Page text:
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Bishkek (AKIpress) - Standard & Poor's Ratings Services said July 10 it affirmed its long- and short-term local and foreign currency issuer credit ratings on Kazakh government-related entity (GRE) Samruk-Kazyna (SK) at 'BBB+/A-2'. The outlook is negative.
The ratings on SK reflect S&P's classification of the fund as a GRE and the assessment that there is an "almost certain" likelihood that the government of Kazakhstan would provide timely and extraordinary support to SK if it ran into financial difficulties.
SK's "integral" link with the government, which fully owns the fund and offers strong direct and implicit support, including regular capital injections. Despite several changes at the shareholder level, the government is closely involved in determining SK's strategy, which is set out in several key strategic documents; and SK's "critical" role as the government's main vehicle for implementing
its agenda for strategic industrialization and long-term economic sustainability and diversification. SK controls essentially all strategic assets in Kazakhstan.
SK has been implementing key national policies since it was established by a presidential decree in 2008. It consolidates almost all of Kazakhstan's state-owned assets and manages them on behalf of the government, playing a central role in meeting the government's key economic, political, and social objectives.
SK is highly integrated with the government, and the government plays a decisive role in its operations. By law, all board members are heads of central executive bodies and the prime minister of Kazakhstan is the chairman. Although the government plans to sell minority stakes in several
subsidiaries of SK through the "People's IPO" program, launched in 2012, and through a recently initiated privatization program, we understand that SK will retain control over these assets. There are no plans to privatize SK to any extent.
S&P assesses SK's stand-alone credit profile (SACP) at 'b+', based on assessment of its business risk profile as "fair" and its financial risk profile as "highly leveraged." The rating assesses SK on a consolidated basis because it as a long-term strategic investor in national companies.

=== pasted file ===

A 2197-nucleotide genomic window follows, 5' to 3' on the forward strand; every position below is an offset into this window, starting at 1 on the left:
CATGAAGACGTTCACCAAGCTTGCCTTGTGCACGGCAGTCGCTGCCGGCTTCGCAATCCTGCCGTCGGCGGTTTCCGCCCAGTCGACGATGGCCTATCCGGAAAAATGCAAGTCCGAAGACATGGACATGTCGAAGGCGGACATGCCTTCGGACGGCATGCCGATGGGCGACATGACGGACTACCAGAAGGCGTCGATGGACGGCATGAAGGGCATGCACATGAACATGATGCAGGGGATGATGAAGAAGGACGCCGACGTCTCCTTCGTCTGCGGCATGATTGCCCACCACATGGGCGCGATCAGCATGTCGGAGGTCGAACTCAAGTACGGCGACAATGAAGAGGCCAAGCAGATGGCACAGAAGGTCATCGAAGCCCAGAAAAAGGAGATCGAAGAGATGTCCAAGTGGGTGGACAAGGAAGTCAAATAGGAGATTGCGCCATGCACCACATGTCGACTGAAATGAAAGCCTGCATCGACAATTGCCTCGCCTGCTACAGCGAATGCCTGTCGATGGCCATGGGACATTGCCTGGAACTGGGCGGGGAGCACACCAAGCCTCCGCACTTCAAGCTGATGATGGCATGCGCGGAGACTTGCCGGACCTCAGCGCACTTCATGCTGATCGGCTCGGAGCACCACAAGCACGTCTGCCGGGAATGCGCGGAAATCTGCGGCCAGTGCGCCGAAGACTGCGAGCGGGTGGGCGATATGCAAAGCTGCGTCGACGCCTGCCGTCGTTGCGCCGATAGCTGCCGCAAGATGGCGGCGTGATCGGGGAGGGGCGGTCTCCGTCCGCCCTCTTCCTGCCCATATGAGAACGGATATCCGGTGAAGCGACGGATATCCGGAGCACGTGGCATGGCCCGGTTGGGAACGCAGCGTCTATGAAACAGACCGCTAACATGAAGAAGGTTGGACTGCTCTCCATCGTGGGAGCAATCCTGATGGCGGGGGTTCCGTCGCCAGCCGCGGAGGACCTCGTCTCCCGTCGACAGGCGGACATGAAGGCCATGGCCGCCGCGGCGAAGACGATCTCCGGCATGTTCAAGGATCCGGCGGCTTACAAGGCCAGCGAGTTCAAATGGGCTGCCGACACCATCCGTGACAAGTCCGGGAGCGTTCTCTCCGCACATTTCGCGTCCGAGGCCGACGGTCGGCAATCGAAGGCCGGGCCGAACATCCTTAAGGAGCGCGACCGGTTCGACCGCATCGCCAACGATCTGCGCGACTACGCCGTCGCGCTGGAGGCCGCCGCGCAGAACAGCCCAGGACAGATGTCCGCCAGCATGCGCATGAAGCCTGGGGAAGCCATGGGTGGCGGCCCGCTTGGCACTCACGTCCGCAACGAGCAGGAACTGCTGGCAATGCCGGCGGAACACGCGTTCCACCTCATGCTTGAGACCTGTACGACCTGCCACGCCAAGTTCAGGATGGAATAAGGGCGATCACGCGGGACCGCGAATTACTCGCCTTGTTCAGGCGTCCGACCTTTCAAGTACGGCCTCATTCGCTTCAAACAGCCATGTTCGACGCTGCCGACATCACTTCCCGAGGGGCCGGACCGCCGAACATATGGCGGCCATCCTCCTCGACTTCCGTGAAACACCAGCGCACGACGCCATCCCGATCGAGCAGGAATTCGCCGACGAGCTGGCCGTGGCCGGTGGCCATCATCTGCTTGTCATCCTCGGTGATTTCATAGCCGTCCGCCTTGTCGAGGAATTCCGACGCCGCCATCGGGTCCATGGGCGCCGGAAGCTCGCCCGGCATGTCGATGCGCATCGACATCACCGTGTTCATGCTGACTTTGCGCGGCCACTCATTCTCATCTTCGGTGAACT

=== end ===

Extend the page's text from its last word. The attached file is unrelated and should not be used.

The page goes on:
S&P assessment of SK's business risk profile reflects S&P's view of the only fair quality of the group's key assets in the oil and gas sector and transportation sector, which together are responsible for over 80% of the group's profits. S&P views the fund's ongoing divestment of weak financial sector assets as slightly positive for its stand-alone creditworthiness, as these assets have been loss-making, with substantial debt, and have required considerable financial support. However, the group remains exposed to the weak local financial system, where it holds its sizable cash balances.
S&P's assessment of the group's financial risk profile as "highly leveraged" reflects our expectation of significantly negative free operating cash flow, as S&P anticipates that the group's heavy investments and potential acquisitions are likely to increase already relatively high consolidated debt. S&P expects the ratio of debt to EBITDA to increase to about 4x in 2014 from 3x at the end of 2013, and the ratio of funds from operations to debt to decline to about 15%-20% in the next two-to-three years from 24% in 2013. With consolidated adjusted debt of Kazakhstani tenge (KZT) 4,847.3 billion at the end of 2013 (KZT1,560.3 billion of which is at the parent level and KZT523 billion guaranteed by the parent), SK is the largest corporate borrower in Kazakhstan.
SK's 'b+' SACP incorporates a one-notch positive adjustment for our comparable rating analysis. This reflects our view of SK's ongoing state support, including access to long-term financing from the government and priority access to oil assets that are being sold in Kazakhstan.
S&P views SK's liquidity as "adequate," with the ratio of liquidity sources to liquidity uses above 1.2x at the consolidated level. The group has sizable cash balances and enjoys access to long-term funding from the government for investments and acquisitions (for example, SK recently financed the acquisition of a KZT255 billion stake in mining company Kazzink and a $1.3 billion stake in the Ekibastuz power stations with bonds purchased by the national bank).
The negative outlook reflects S&P's outlook on the long-term sovereign ratings on Kazakhstan, based on our expectation that we are unlikely to change S&P's assessment of SK's critical role for and integral link with the government.